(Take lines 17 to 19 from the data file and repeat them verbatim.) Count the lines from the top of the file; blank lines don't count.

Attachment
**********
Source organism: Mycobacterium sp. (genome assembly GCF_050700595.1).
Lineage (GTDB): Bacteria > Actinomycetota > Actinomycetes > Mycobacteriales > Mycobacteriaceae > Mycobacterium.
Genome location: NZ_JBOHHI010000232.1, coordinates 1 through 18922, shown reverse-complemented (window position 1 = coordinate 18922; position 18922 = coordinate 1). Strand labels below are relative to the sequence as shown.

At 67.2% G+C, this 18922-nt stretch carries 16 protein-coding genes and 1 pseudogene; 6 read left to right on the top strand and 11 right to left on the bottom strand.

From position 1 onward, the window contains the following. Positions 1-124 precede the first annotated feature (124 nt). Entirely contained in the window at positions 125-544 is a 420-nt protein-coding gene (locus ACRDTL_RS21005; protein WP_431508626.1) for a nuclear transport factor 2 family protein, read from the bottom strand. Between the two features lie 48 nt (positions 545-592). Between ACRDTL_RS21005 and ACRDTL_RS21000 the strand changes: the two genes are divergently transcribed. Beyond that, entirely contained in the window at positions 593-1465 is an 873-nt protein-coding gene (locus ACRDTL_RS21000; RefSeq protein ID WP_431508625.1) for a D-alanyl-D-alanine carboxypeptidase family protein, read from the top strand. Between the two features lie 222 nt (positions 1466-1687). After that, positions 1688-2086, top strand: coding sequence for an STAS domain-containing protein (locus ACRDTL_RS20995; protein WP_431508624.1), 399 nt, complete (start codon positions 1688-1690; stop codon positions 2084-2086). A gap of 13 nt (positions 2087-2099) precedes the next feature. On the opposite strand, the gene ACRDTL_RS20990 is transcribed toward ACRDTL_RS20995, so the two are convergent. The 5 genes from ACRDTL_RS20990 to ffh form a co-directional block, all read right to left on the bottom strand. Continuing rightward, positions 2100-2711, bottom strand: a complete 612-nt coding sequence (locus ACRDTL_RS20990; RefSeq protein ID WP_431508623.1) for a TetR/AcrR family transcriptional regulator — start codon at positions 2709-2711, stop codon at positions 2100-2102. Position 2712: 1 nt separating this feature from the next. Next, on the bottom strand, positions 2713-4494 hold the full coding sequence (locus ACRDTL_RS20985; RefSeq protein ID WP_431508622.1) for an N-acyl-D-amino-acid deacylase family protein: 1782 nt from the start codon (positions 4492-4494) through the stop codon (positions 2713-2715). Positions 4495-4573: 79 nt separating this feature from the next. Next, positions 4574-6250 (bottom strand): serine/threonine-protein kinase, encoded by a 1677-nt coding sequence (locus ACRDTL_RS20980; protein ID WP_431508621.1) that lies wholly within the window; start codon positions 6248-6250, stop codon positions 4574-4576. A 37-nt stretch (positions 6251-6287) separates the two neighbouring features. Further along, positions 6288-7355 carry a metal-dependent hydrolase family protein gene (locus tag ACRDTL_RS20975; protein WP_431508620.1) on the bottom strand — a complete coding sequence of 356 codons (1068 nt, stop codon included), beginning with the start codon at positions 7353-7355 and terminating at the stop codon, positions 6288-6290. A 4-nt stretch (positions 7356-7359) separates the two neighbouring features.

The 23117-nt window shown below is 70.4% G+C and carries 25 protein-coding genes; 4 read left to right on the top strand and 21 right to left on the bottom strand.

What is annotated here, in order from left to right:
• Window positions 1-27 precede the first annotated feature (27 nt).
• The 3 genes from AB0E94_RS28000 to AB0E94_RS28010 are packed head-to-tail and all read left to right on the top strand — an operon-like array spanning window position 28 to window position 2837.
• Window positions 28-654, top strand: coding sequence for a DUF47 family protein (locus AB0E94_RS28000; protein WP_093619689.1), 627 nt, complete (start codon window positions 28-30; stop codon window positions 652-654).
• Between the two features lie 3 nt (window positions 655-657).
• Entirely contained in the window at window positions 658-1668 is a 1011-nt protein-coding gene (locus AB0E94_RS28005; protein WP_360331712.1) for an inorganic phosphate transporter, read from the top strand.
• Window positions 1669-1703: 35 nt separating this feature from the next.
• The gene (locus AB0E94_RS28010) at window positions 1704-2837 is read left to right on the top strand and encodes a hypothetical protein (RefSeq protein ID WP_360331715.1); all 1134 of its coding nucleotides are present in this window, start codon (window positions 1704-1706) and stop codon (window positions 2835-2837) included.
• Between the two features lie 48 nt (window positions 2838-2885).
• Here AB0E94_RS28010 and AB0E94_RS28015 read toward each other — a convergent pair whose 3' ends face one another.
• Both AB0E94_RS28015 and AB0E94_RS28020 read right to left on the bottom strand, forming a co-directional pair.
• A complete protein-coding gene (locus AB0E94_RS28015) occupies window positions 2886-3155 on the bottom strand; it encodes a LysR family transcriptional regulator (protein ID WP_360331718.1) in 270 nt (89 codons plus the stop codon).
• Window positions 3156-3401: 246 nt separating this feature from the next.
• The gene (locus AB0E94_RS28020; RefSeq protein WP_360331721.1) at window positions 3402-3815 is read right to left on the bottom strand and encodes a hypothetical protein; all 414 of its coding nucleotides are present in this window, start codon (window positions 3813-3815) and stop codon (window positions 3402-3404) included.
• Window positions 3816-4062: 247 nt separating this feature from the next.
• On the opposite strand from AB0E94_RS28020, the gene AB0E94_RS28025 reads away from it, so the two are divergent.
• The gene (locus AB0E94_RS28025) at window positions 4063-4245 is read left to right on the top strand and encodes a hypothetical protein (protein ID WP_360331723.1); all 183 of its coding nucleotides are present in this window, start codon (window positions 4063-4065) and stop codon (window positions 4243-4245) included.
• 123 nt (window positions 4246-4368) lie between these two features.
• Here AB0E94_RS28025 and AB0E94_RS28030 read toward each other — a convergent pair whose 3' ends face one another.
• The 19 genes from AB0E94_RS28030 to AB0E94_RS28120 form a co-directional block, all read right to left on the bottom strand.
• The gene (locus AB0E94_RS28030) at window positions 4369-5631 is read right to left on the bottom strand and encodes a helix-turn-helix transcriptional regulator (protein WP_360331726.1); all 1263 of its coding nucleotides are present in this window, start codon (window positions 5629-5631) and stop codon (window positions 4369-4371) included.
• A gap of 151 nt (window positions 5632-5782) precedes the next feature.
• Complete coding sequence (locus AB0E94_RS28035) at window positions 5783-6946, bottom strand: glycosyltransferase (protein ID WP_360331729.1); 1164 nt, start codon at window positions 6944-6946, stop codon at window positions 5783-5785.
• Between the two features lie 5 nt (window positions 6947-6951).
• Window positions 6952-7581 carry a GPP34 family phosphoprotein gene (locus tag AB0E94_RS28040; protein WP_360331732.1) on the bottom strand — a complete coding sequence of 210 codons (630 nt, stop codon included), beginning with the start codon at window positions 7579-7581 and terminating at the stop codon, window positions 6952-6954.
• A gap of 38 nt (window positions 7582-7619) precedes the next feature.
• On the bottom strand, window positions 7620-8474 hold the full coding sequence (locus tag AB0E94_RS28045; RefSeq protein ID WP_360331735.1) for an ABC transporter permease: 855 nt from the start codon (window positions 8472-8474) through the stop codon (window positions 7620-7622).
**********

• Both AB0E94_RS28015 and AB0E94_RS28020 read right to left on the bottom strand, forming a co-directional pair.
• A complete protein-coding gene (locus AB0E94_RS28015) occupies window positions 2886-3155 on the bottom strand; it encodes a LysR family transcriptional regulator (protein ID WP_360331718.1) in 270 nt (89 codons plus the stop codon).
• Window positions 3156-3401: 246 nt separating this feature from the next.